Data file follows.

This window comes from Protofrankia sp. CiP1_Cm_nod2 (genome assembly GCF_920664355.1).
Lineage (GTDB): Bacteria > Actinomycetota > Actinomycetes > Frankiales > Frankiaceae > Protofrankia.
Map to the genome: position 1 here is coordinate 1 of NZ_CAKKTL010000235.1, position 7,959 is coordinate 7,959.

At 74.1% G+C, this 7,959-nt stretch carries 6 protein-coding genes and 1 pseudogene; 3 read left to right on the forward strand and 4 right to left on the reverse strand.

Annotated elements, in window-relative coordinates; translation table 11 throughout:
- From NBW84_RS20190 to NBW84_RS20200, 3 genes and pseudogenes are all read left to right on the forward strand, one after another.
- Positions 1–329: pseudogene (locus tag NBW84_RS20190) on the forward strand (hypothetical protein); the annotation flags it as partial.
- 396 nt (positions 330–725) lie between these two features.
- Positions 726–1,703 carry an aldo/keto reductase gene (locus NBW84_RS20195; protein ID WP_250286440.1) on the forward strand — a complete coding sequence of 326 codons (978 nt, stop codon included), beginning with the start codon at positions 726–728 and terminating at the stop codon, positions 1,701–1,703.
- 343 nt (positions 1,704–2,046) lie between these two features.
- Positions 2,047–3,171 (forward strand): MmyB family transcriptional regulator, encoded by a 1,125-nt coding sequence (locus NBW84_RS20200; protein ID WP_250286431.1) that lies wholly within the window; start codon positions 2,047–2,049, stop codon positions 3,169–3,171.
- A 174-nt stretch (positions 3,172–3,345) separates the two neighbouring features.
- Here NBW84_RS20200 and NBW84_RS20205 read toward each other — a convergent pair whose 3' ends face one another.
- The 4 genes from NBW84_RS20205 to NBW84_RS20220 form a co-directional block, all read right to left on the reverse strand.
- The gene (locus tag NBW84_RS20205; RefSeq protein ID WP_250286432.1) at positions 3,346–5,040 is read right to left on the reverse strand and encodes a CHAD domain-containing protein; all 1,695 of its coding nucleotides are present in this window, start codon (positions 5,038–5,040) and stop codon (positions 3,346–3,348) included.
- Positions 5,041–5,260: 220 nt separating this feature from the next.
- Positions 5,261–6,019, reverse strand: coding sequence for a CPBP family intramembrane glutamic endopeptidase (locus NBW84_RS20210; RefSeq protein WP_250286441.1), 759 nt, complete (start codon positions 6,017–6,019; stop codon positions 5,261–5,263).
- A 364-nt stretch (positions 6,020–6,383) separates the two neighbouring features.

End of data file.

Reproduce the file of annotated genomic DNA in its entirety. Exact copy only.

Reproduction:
This window comes from Protofrankia sp. CiP1_Cm_nod2 (genome assembly GCF_920664355.1).
Lineage (GTDB): Bacteria > Actinomycetota > Actinomycetes > Frankiales > Frankiaceae > Protofrankia.
Map to the genome: position 1 here is coordinate 1 of NZ_CAKKTL010000235.1, position 7,959 is coordinate 7,959.

At 74.1% G+C, this 7,959-nt stretch carries 6 protein-coding genes and 1 pseudogene; 3 read left to right on the forward strand and 4 right to left on the reverse strand.

Annotated elements, in window-relative coordinates; translation table 11 throughout:
- From NBW84_RS20190 to NBW84_RS20200, 3 genes and pseudogenes are all read left to right on the forward strand, one after another.
- Positions 1–329: pseudogene (locus tag NBW84_RS20190) on the forward strand (hypothetical protein); the annotation flags it as partial.
- 396 nt (positions 330–725) lie between these two features.
- Positions 726–1,703 carry an aldo/keto reductase gene (locus NBW84_RS20195; protein ID WP_250286440.1) on the forward strand — a complete coding sequence of 326 codons (978 nt, stop codon included), beginning with the start codon at positions 726–728 and terminating at the stop codon, positions 1,701–1,703.
- 343 nt (positions 1,704–2,046) lie between these two features.
- Positions 2,047–3,171 (forward strand): MmyB family transcriptional regulator, encoded by a 1,125-nt coding sequence (locus NBW84_RS20200; protein ID WP_250286431.1) that lies wholly within the window; start codon positions 2,047–2,049, stop codon positions 3,169–3,171.
- A 174-nt stretch (positions 3,172–3,345) separates the two neighbouring features.
- Here NBW84_RS20200 and NBW84_RS20205 read toward each other — a convergent pair whose 3' ends face one another.
- The 4 genes from NBW84_RS20205 to NBW84_RS20220 form a co-directional block, all read right to left on the reverse strand.
- The gene (locus tag NBW84_RS20205; RefSeq protein ID WP_250286432.1) at positions 3,346–5,040 is read right to left on the reverse strand and encodes a CHAD domain-containing protein; all 1,695 of its coding nucleotides are present in this window, start codon (positions 5,038–5,040) and stop codon (positions 3,346–3,348) included.
- Positions 5,041–5,260: 220 nt separating this feature from the next.
- Positions 5,261–6,019, reverse strand: coding sequence for a CPBP family intramembrane glutamic endopeptidase (locus NBW84_RS20210; RefSeq protein WP_250286441.1), 759 nt, complete (start codon positions 6,017–6,019; stop codon positions 5,261–5,263).
- A 364-nt stretch (positions 6,020–6,383) separates the two neighbouring features.